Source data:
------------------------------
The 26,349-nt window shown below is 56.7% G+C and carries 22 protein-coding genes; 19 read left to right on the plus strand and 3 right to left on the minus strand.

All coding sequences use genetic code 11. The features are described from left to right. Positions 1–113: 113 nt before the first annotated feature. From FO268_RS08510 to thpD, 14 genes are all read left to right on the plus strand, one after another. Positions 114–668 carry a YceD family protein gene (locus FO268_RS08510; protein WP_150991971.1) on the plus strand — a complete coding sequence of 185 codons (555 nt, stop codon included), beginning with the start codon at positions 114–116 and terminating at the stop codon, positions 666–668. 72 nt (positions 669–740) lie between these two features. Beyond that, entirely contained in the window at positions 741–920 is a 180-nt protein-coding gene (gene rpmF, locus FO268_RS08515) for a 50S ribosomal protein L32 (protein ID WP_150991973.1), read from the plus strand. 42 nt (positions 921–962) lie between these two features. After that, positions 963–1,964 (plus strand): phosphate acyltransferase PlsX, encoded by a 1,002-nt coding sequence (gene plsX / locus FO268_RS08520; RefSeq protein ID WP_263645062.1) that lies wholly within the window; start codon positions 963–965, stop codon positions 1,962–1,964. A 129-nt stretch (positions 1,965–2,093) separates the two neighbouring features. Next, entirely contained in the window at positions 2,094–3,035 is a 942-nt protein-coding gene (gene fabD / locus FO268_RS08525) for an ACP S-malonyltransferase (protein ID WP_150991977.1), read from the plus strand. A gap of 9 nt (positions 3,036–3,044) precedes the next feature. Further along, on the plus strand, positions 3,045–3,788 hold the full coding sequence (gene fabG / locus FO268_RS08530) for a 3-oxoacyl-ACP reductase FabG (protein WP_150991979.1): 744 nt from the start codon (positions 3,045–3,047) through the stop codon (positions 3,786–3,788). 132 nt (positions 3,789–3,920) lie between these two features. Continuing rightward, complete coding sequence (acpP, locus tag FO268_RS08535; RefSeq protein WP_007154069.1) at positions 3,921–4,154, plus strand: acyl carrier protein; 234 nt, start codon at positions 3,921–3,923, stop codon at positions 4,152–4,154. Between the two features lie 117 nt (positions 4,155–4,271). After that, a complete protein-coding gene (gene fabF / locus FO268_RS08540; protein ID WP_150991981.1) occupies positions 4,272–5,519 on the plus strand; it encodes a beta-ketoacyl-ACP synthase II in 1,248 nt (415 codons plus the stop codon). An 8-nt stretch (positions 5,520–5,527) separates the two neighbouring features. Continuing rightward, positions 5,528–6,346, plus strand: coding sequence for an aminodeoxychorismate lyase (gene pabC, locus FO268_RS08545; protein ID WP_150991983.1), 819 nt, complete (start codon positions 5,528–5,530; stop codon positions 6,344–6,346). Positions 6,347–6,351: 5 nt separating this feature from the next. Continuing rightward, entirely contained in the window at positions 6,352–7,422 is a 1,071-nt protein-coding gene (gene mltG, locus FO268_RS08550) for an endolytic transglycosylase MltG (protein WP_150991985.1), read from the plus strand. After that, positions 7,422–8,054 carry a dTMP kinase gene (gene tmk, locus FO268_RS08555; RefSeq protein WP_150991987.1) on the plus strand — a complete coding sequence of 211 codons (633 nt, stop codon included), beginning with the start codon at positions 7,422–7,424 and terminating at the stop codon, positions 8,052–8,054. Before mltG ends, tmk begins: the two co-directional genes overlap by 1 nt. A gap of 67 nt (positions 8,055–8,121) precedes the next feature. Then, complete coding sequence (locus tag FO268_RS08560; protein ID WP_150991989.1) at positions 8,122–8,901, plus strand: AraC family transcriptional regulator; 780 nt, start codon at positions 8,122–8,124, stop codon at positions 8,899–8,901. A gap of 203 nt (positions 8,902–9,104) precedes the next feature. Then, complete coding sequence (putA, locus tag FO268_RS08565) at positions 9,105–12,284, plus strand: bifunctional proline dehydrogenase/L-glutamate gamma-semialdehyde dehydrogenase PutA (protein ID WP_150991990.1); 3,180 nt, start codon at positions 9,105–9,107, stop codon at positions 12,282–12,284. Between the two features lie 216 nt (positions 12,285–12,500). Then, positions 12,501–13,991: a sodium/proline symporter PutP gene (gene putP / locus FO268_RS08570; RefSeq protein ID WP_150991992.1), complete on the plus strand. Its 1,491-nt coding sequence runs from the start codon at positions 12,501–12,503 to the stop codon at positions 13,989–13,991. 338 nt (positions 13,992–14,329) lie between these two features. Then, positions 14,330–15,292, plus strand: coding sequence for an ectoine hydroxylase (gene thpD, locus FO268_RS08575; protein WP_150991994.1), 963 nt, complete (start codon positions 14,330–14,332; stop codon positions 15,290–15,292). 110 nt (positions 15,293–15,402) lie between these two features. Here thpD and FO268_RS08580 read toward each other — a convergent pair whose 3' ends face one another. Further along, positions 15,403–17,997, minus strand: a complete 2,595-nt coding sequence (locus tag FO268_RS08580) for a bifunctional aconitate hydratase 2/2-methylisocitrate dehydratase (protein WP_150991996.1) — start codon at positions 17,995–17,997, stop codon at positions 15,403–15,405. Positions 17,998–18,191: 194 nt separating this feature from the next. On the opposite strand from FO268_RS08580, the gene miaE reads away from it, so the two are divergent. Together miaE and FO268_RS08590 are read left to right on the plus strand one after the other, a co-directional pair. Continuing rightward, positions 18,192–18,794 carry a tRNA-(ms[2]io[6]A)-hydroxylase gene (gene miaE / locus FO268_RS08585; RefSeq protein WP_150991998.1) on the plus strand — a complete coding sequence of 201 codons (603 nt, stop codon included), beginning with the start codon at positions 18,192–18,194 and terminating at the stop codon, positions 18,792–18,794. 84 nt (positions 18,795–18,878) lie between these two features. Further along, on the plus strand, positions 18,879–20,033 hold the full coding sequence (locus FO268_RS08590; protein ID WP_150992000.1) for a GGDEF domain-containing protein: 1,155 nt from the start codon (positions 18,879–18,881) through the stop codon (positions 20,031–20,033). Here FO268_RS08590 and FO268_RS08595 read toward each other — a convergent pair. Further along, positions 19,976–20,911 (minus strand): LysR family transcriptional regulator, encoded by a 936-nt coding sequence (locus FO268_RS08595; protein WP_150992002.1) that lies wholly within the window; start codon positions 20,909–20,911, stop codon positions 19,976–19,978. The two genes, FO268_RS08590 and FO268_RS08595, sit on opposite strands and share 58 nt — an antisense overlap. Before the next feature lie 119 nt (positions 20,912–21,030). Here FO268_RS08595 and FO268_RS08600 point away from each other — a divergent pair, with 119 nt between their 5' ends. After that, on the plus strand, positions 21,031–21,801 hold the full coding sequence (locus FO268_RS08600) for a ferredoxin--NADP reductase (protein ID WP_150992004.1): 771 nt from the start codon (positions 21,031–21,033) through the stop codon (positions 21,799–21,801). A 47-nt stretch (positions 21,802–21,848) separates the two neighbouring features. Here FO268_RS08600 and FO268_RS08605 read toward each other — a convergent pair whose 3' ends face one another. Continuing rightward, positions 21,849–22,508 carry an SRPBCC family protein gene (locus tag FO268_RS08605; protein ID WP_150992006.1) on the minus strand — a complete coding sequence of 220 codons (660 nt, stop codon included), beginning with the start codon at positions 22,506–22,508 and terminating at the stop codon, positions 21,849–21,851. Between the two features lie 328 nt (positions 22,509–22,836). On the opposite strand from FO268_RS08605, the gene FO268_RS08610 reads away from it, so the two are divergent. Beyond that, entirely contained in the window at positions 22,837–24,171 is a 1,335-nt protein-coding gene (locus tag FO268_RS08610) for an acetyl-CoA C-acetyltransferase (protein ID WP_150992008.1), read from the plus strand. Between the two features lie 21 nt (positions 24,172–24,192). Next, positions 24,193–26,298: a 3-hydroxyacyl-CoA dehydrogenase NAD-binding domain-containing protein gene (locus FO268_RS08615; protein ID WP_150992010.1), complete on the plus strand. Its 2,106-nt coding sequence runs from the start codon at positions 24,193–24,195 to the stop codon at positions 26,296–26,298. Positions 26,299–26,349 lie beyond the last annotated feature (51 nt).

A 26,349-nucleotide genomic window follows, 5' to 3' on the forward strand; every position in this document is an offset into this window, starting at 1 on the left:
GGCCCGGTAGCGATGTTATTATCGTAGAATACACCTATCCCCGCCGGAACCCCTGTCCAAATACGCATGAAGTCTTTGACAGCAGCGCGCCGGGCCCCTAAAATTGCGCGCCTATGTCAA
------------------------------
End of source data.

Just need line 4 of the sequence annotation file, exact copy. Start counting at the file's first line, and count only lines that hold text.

GGCCCGGTAGCGATGTTATTATCGTAGAATACACCTATCCCCGCCGGAACCCCTGTCCAAATACGCATGAAGTCTTTGACAGCAGCGCGCCGGGCCCCTAAAATTGCGCGCCTATGTCAA